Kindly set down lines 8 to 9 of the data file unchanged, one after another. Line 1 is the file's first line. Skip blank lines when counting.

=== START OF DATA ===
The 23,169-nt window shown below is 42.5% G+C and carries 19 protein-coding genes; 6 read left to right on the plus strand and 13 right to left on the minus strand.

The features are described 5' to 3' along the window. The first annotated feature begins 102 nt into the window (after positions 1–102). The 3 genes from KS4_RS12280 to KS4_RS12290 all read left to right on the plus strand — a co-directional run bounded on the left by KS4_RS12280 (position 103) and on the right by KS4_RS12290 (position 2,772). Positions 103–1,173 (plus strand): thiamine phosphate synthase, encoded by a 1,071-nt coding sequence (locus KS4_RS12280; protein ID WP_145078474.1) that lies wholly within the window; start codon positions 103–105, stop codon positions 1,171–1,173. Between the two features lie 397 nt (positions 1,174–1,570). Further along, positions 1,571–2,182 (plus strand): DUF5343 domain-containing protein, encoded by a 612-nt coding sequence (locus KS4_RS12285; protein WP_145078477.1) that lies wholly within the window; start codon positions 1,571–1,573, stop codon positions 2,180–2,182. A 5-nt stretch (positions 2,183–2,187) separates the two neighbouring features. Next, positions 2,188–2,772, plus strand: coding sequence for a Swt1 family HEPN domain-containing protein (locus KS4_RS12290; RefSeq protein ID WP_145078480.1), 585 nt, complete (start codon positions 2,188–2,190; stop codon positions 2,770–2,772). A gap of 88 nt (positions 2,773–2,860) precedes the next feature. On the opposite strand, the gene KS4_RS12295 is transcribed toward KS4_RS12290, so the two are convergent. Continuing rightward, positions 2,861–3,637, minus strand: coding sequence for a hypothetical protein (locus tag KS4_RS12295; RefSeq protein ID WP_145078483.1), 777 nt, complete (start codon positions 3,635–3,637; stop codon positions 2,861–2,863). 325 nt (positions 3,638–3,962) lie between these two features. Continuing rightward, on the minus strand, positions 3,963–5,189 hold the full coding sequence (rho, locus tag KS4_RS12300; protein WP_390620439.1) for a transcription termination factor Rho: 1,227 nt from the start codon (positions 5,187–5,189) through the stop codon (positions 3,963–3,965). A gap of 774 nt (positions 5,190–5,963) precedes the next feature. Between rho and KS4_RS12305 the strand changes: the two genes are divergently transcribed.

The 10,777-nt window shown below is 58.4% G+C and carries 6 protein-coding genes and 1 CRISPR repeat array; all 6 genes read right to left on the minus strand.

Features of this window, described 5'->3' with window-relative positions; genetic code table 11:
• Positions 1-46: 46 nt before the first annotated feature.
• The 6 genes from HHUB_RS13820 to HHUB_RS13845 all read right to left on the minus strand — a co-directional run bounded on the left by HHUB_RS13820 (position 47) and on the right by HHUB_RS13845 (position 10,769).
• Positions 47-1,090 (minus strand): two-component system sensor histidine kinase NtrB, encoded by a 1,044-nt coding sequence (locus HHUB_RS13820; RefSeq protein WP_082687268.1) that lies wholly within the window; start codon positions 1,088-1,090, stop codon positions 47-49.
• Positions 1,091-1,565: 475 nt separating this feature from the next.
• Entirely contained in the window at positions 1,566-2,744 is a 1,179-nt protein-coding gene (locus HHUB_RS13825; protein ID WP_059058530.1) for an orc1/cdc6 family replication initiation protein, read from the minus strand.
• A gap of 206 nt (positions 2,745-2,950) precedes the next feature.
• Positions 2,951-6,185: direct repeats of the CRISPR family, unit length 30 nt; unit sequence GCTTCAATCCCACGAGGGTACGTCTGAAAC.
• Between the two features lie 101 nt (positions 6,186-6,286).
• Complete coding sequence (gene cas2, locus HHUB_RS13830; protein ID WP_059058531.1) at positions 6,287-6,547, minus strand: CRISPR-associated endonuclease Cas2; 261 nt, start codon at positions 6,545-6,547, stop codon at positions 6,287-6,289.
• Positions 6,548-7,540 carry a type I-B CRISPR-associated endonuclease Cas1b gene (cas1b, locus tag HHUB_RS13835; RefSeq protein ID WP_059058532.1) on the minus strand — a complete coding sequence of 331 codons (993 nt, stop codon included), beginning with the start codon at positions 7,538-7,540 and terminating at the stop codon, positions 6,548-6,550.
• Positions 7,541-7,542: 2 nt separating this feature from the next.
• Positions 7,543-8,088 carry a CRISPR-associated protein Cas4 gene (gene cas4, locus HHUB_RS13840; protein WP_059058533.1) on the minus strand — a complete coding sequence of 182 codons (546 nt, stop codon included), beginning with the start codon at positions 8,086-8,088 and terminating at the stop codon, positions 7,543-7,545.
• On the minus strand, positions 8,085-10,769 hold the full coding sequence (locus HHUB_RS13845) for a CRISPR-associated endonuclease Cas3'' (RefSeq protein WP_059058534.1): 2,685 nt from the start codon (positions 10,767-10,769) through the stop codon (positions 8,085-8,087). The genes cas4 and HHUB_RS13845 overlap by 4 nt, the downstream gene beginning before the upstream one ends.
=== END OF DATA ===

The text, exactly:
• Positions 1,091-1,565: 475 nt separating this feature from the next.
• Entirely contained in the window at positions 1,566-2,744 is a 1,179-nt protein-coding gene (locus HHUB_RS13825; protein ID WP_059058530.1) for an orc1/cdc6 family replication initiation protein, read from the minus strand.